We make the game board as a matrix of inputs as before, but now each element of the matrix contains a cell (an int option behavior), the function to set that cell, and the actual DOM input element. Next we set up the rule-checking. The adjacents function returns a list of cells adjacent to the cell at (i, j) (adjacent in the sense we discussed above). All my bugs when I wrote this example were in this function, but it clearly embodies the specification we're trying to meet: a cell is adjacent to the current cell if it is not the same cell and is in the same row, column, or square. (The loop would be clearer if we had Array.foldi.)
  ArrayLabels.iteri rows ~f:(fun i row ->
    ArrayLabels.iteri row ~f:(fun j (cell, _, input) ->
      let adjs = adjacents i j in
      attach_backgroundColor input
        (check_enabled >>= function
          | false -> F.return "#ffffff"
          | true ->
              F.bindN adjs (fun adjs ->
                cell >>= fun v ->
                  if v <> None && List.mem v adjs
                  then F.return "#ff0000"
                  else F.return "#ffffff"))));
This is the functional reactive core of the program. For each square on the board we compute essentially the highlighted function above, but in monadic form (the bindN function binds a list of behaviors at once), and attach the result to the background color of the input node. Because the set of adjacent cells does not depend on the value of the cells, we can hoist its computation out of the reactive part so it won't be recomputed every time a cell changes (and since dependency on a behavior is captured in the type of a function, the fact that this typechecks tells us it is safe to do!).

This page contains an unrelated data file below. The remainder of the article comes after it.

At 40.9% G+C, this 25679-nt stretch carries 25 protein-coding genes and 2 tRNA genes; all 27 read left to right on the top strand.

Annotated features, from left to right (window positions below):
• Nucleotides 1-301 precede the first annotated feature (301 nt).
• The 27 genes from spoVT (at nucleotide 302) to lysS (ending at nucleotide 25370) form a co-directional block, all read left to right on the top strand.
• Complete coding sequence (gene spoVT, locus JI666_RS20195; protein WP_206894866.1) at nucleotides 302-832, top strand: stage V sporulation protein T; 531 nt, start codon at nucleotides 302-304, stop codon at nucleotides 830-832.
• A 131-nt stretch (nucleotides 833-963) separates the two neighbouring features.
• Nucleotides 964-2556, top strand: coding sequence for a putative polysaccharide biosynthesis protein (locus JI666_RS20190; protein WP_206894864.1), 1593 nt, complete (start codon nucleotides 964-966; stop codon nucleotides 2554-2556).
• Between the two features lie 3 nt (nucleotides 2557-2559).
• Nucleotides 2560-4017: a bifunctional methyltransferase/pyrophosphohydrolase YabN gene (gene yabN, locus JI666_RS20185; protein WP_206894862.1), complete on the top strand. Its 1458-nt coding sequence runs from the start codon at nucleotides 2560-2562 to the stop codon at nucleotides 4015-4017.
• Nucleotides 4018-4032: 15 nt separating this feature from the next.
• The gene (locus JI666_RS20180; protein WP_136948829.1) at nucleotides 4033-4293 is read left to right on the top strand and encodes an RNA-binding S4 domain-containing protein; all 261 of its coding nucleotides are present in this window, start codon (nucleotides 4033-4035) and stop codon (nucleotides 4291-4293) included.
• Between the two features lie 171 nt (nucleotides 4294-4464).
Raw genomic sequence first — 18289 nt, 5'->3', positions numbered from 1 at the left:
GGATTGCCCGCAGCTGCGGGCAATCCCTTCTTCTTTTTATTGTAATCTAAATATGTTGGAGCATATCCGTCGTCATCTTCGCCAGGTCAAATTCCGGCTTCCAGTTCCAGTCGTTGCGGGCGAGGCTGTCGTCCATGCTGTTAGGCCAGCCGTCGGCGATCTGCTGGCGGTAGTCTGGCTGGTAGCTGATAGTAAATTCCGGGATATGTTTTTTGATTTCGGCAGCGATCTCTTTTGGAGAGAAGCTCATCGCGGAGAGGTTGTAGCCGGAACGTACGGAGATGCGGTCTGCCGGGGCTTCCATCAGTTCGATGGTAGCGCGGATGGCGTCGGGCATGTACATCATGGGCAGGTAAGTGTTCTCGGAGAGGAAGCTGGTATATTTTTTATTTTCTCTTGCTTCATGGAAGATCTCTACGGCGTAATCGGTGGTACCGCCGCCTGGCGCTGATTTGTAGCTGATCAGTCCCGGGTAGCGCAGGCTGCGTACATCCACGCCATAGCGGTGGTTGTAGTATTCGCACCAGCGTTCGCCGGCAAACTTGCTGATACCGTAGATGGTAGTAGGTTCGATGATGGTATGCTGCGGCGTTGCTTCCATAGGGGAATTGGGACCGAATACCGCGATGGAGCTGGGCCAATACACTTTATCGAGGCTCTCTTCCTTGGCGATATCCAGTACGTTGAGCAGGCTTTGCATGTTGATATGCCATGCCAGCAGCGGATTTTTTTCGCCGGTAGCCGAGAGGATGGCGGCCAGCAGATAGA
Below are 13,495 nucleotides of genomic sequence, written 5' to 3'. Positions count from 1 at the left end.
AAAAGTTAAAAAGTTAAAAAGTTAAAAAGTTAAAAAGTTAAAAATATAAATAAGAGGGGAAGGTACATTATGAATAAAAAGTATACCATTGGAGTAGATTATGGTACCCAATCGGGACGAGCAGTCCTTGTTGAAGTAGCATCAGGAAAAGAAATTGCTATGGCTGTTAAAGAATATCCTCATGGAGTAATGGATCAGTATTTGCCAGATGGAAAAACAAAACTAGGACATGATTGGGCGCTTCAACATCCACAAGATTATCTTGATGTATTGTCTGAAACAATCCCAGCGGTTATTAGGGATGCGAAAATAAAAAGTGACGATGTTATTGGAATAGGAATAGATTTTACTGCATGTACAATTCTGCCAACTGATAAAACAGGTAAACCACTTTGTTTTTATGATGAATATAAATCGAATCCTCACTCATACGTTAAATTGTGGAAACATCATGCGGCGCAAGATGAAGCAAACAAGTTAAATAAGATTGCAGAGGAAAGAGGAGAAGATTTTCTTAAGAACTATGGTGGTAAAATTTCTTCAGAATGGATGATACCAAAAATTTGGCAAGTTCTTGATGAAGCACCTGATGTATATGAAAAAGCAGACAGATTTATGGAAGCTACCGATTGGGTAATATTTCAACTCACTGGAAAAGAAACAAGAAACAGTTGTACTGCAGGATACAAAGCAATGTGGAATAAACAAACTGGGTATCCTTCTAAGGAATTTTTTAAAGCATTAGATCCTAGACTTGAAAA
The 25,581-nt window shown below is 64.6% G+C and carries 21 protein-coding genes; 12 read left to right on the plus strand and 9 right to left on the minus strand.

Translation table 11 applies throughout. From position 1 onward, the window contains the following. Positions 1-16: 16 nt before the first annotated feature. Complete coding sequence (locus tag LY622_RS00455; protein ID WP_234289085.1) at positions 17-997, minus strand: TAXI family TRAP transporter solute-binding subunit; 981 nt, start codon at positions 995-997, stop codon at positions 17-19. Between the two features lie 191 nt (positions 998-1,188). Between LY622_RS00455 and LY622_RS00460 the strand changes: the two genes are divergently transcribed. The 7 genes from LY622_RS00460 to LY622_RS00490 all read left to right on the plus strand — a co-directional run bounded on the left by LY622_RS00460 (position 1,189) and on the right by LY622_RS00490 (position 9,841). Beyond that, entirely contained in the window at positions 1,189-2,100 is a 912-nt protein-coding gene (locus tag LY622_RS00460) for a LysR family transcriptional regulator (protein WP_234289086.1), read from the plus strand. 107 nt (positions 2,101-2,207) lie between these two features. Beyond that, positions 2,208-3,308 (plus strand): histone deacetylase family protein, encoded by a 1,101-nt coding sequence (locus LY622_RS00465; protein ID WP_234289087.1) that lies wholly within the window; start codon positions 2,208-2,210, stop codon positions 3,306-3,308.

That's it. The rest of the program is almost the same as before. (Here's the full code.) The one important change has to do with check_enabled. In the reaction to cell changes, we consult check_enabled, returning the unhighlighted color when it's false. Since we do this before binding the cells, a change to a cell causes no recomputation when check_enabled is false. So we turn off check_enabled while loading a new game board, saving a lot of needless recomputation that otherwise makes it annoyingly slow.

It's interesting to compare functional reactive programming to the model-view-controller pattern. The point of MVC is to separate the changeable state (the model) from how it is displayed (the view). Although MVC is typically implemented with change events and state update, a view behaves as a pure function of the state (or can be made so by making the state of UI components explicit). So you could think of FRP as "automatic" MVC: you just write down dependencies (with bind) and the framework manages events and state update. For small examples this may not seem like a big win, but FRP takes care of some complexities that tend to swamp MVC apps: managing dynamic dependencies (registering and unregistering event handlers in response to events) and maintaining coherence (i.e. functional behavior) over different event orders.

I haven't yet written a serious application with froc, but so far I think it is awesome!

Sunday, May 3, 2009

Sudoku in ocamljs, part 2: RPC over HTTP